Lark Song also travels to Rome, Verona and Florence. I spent a lot of time in Italy – and France – as a student, so they’re places where I regularly tramped the streets.
Where and how do you write?
I write on a laptop on my sofa, which is very bad for posture. I have to be warm and cosy so I tend to do a lot of my writing in winter, straight after breakfast until around two o’clock. If I have ideas later in the day, I’ll go back to it in the evening, but mornings are most creative. I don’t exactly hide myself away when I’m writing, but I am nicely hidden from the front door!
If you think about the length of a novel, the amount of time spent actually typing isn’t that much. The most important bit is having space to get into the zone and lose yourself. My husband, John, says he knows when I’m thinking about a novel because I look a bit glazed – such as when he’s having a conversation with me and I’m not answering!
There’s no doubt that it’s hard for all authors to find the time to write because other things constantly get in the way.
Which authors have influenced you?
My mum was awarded a book as a school prize - the only novel in our house when I was growing up. It took me a while to discover because it had a plain, dark cover, like a bible. It was Pride and Prejudice, and I was bowled over; transported to another world. I remember taking it everywhere with me.
As an adult, favourite authors include Alice Munro for her metaphors; Anne Tyler and William Trevor for their compassion; Michael Frayn for his Shakespearean ability to turn his hand to anything; and Elizabeth Strout - though I’ve only discovered her recently. I also love Rachel Joyce and Kate Riordan, who are both local.
Of course, I adore Daphne du Maurier. I deliberately didn’t read Rebecca again before writing Lark Song because I didn’t want to be too influenced.
Tell us more about your background?
I went to Pate’s in Cheltenham, Bath Uni where I did European studies, and on to Queen’s College, Oxford, for a PGCE, where I was apparently the first woman ever to spend the night there. (Officially, at least!). Then I won a scholarship to do a DPhil at Oxford, on special needs education, with Mary Warnock – but, for various reasons, I didn’t take it up. I ended up regretting that decision so much that I sat down and asked myself: What do I really want to be? The answer was ‘a writer’. I told myself that, if I could succeed at writing, I would forgive myself for having made such a stupid decision.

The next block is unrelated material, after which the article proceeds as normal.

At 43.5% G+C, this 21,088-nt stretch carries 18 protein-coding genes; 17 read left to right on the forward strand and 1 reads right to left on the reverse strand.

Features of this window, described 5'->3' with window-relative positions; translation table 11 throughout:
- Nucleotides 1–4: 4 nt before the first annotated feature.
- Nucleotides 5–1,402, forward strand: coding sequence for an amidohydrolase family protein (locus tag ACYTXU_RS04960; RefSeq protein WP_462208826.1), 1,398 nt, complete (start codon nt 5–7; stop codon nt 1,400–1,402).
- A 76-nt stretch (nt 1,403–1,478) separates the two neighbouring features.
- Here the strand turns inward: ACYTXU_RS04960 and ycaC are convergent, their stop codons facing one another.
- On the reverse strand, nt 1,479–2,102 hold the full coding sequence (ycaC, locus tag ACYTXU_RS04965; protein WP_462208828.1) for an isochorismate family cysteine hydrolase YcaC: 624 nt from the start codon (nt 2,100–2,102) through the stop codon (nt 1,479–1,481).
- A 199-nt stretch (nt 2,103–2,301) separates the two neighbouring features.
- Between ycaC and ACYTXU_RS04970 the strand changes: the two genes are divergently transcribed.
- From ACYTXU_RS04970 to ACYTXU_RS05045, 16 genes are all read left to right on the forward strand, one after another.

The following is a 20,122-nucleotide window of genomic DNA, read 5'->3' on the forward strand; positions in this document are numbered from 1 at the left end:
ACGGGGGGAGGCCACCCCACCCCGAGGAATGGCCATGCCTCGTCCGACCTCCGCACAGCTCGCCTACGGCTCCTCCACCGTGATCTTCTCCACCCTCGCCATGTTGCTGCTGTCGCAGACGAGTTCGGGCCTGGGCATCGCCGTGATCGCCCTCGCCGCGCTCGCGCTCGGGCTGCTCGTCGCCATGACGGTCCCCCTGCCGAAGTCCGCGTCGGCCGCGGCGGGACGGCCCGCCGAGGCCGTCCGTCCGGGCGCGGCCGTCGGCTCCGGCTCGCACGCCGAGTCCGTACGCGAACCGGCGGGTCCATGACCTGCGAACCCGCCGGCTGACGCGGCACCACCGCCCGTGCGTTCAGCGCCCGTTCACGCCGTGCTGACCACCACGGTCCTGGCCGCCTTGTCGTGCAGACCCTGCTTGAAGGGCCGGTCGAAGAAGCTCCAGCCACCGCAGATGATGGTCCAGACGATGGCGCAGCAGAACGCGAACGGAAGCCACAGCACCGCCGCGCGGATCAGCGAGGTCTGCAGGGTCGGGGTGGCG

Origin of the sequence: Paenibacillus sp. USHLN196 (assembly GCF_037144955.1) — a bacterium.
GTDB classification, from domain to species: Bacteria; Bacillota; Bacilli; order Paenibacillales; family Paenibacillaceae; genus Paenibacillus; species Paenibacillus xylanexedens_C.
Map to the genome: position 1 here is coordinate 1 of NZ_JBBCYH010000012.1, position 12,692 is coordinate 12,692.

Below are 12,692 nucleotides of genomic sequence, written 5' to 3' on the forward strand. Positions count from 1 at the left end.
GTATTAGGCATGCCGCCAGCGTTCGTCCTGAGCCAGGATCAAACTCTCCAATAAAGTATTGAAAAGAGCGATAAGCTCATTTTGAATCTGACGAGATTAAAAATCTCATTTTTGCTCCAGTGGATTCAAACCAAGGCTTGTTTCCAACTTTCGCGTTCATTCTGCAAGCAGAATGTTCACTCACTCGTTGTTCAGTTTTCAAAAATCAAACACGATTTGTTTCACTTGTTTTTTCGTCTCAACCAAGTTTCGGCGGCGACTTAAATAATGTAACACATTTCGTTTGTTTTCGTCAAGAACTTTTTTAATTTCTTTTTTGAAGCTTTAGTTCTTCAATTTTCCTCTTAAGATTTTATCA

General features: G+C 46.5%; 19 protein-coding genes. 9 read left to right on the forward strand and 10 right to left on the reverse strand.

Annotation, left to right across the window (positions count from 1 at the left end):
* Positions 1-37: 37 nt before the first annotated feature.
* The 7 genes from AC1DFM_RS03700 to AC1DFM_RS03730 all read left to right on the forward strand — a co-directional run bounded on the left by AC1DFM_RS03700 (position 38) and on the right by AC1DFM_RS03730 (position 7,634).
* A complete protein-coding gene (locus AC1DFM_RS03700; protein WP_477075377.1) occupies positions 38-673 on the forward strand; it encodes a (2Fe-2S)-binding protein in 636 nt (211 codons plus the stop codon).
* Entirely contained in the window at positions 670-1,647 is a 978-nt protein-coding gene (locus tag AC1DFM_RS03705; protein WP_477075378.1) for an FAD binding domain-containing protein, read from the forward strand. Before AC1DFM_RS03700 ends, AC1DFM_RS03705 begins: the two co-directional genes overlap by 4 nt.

I went on lots of Arvon courses, including one where Beryl Bainbridge was the tutor. She took what I’d written and showed it to an agent, who wanted it. I’m now a tutor on Arvon courses myself.
If you could be any character from one of your books, who would you be and why?
I wouldn’t want to be any of them because I give them such a hard time! When you write, you do set your characters obstacles, though not particularly consciously.
What would be your Desert Island book?
Reading any book over and over again would drive me mad, but it probably would be Harper Lee’s To Kill a Mockingbird - perfectly formed. It deals with prejudice on several different levels and it has a wonderful child’s voice.
How easy was it to get published?
It wasn’t easy and I think it’s even harder now. The best advice I could give any aspiring writer is to go on an Arvon course - or similar. Reading your work out loud and sharing it with others can sound like a nightmare, but it’s really good for you. It’s vital to get honest feedback: being open to change and rethinking what you’ve written. The last thing you want, when you’ve just finished a book, is to be ‘edited’; in fact, it’s the best thing that can happen.
• You can order Lark Song through any bookshop; or from Amazon for £4.99, paperback, £3.98 on Kindle.